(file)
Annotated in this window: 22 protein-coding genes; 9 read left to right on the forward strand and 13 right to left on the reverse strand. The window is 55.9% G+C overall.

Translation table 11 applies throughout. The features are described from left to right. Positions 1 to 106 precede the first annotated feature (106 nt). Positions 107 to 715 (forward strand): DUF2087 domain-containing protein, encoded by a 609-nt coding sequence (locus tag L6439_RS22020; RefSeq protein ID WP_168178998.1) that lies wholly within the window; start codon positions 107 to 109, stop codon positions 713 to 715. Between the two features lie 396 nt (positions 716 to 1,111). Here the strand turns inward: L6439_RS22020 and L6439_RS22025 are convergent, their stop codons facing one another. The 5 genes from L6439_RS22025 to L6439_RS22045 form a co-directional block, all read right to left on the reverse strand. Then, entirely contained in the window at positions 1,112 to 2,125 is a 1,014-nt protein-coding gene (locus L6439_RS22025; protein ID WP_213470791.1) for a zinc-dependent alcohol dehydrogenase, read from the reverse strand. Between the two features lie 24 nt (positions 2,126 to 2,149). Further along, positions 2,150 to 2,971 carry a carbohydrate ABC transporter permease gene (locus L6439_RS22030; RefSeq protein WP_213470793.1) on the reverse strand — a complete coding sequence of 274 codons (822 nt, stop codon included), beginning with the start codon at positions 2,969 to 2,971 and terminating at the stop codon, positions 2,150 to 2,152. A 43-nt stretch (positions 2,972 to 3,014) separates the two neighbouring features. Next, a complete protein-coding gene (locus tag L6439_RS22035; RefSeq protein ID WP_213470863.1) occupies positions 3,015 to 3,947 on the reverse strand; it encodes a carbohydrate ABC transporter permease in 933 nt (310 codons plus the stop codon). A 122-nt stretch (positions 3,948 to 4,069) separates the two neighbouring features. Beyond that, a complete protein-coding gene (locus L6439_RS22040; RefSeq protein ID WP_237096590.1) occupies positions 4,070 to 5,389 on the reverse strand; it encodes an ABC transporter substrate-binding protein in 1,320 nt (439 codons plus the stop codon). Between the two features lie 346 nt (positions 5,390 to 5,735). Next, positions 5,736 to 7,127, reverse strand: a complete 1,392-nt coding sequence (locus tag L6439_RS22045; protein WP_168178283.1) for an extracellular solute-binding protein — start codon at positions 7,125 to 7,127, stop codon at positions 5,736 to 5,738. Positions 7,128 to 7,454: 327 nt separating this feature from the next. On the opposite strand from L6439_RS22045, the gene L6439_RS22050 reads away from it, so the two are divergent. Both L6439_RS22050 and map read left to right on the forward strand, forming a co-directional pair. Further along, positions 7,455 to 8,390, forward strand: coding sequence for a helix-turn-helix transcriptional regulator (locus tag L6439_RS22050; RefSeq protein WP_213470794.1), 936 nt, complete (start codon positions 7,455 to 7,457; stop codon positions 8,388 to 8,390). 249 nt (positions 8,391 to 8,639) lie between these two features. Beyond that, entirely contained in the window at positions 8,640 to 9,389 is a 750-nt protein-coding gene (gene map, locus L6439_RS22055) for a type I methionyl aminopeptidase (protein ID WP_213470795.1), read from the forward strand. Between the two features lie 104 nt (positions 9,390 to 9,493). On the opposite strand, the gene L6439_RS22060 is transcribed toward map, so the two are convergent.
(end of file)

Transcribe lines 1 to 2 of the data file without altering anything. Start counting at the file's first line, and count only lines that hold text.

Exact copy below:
Annotated in this window: 22 protein-coding genes; 9 read left to right on the forward strand and 13 right to left on the reverse strand. The window is 55.9% G+C overall.

Translation table 11 applies throughout. The features are described from left to right. Positions 1 to 106 precede the first annotated feature (106 nt). Positions 107 to 715 (forward strand): DUF2087 domain-containing protein, encoded by a 609-nt coding sequence (locus tag L6439_RS22020; RefSeq protein ID WP_168178998.1) that lies wholly within the window; start codon positions 107 to 109, stop codon positions 713 to 715. Between the two features lie 396 nt (positions 716 to 1,111). Here the strand turns inward: L6439_RS22020 and L6439_RS22025 are convergent, their stop codons facing one another. The 5 genes from L6439_RS22025 to L6439_RS22045 form a co-directional block, all read right to left on the reverse strand. Then, entirely contained in the window at positions 1,112 to 2,125 is a 1,014-nt protein-coding gene (locus L6439_RS22025; protein ID WP_213470791.1) for a zinc-dependent alcohol dehydrogenase, read from the reverse strand. Between the two features lie 24 nt (positions 2,126 to 2,149). Further along, positions 2,150 to 2,971 carry a carbohydrate ABC transporter permease gene (locus L6439_RS22030; RefSeq protein WP_213470793.1) on the reverse strand — a complete coding sequence of 274 codons (822 nt, stop codon included), beginning with the start codon at positions 2,969 to 2,971 and terminating at the stop codon, positions 2,150 to 2,152. A 43-nt stretch (positions 2,972 to 3,014) separates the two neighbouring features. Next, a complete protein-coding gene (locus tag L6439_RS22035; RefSeq protein ID WP_213470863.1) occupies positions 3,015 to 3,947 on the reverse strand; it encodes a carbohydrate ABC transporter permease in 933 nt (310 codons plus the stop codon). A 122-nt stretch (positions 3,948 to 4,069) separates the two neighbouring features. Beyond that, a complete protein-coding gene (locus L6439_RS22040; RefSeq protein ID WP_237096590.1) occupies positions 4,070 to 5,389 on the reverse strand; it encodes an ABC transporter substrate-binding protein in 1,320 nt (439 codons plus the stop codon). Between the two features lie 346 nt (positions 5,390 to 5,735). Next, positions 5,736 to 7,127, reverse strand: a complete 1,392-nt coding sequence (locus tag L6439_RS22045; protein WP_168178283.1) for an extracellular solute-binding protein — start codon at positions 7,125 to 7,127, stop codon at positions 5,736 to 5,738. Positions 7,128 to 7,454: 327 nt separating this feature from the next. On the opposite strand from L6439_RS22045, the gene L6439_RS22050 reads away from it, so the two are divergent. Both L6439_RS22050 and map read left to right on the forward strand, forming a co-directional pair. Further along, positions 7,455 to 8,390, forward strand: coding sequence for a helix-turn-helix transcriptional regulator (locus tag L6439_RS22050; RefSeq protein WP_213470794.1), 936 nt, complete (start codon positions 7,455 to 7,457; stop codon positions 8,388 to 8,390). 249 nt (positions 8,391 to 8,639) lie between these two features. Beyond that, entirely contained in the window at positions 8,640 to 9,389 is a 750-nt protein-coding gene (gene map, locus L6439_RS22055) for a type I methionyl aminopeptidase (protein ID WP_213470795.1), read from the forward strand. Between the two features lie 104 nt (positions 9,390 to 9,493). On the opposite strand, the gene L6439_RS22060 is transcribed toward map, so the two are convergent.